Application object of Android

Posted by Mobomo on May 24, 2011

We know there is an Application class in the Android api and according to the class name it’s used for global settings or running entrance. What does it to do for an application? I will dive into it along with some examples in this blog post.

In the Android reference it describes the Application class: “Base class for those who need to maintain global application state. You can provide your own implementation by specifying its name in your AndroidManifest.xml’s tag, which will cause that class to be instantiated for you when the process for your application/package is created.”

So you can create your own subclass of Application like this:

public class MyApplication extends Application {

@Override
public void onConfigurationChanged(Configuration newConfig) {
super.onConfigurationChanged(newConfig);
}

@Override
public void onCreate() {
super.onCreate();
}

@Override
public void onLowMemory() {
super.onLowMemory();
}

@Override
public void onTerminate() {
super.onTerminate();
}

}
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MyApplication.java hosted with ❤ by GitHub

And specify its name in your AndroidManifest.xml’s tag


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AndroidManifest.xml hosted with ❤ by GitHub

The Application class is mainly used for some Application level callbacks and for maintaining global Application state.
Application level callbacks

onConfigurationChanged( ) Called by the system when the device configuration changes while your component is running.
onCreate( ) Called when the application is starting, before any other application objects have been created.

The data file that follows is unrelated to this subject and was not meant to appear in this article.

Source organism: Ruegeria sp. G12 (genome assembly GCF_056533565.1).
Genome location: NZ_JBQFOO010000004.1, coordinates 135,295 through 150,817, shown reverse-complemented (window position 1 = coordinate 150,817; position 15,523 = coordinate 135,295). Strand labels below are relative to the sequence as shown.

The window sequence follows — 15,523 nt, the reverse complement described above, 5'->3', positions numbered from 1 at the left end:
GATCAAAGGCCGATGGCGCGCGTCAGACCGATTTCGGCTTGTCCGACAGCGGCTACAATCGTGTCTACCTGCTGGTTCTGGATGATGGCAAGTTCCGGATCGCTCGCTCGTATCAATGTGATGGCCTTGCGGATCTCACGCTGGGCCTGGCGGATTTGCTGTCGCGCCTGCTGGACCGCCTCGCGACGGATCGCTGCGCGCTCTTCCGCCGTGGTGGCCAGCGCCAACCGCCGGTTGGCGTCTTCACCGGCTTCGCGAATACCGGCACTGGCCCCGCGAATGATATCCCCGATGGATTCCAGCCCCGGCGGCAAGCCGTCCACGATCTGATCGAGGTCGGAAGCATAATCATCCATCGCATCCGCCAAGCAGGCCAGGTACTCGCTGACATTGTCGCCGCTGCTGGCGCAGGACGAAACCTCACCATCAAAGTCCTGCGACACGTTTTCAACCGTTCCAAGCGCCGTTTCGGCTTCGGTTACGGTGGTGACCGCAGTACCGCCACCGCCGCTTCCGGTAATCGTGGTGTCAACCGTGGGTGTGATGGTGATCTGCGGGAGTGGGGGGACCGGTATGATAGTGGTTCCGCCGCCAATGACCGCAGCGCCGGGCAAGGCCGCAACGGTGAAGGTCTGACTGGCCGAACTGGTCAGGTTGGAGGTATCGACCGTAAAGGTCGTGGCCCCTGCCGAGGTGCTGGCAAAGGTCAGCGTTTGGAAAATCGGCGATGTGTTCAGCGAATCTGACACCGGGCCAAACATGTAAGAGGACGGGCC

onLowMemory( ) This is called when the overall system is running low on memory, and would like actively running processes to tighten their belts.
onTerminate( ) This method is for use in emulated process environments. It will never be called on a production Android device, where processes are removed by simply killing them; no user code (including this callback) is executed when doing so.

Maintaining global Application state

Sometimes you want to store data, like global variables which need to be accessed from multiple Activities – sometimes everywhere within the application. In this case, the Application object will help you.

For example, if you want to get the basic authentication data for each http request, you can implement the methods for authentication data in the application object.

After this,you can get the username and password in any of the activities like this:

MyApplication mApplication = (MyApplication)getApplicationContext();
String username = mApplication.getUsername();

String password = mApplication.getPassword();
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gistfile1.java hosted with ❤ by GitHub

And finally, do remember to use the Application object as a singleton object:

public class MyApplication extends Application {
private static MyApplication singleton;

public static MyApplication getInstance(){
return singleton;
}
@Override
public void onCreate() {
super.onCreate();
singleton = this;
}

}
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MyApplication.java hosted with ❤ by GitHub
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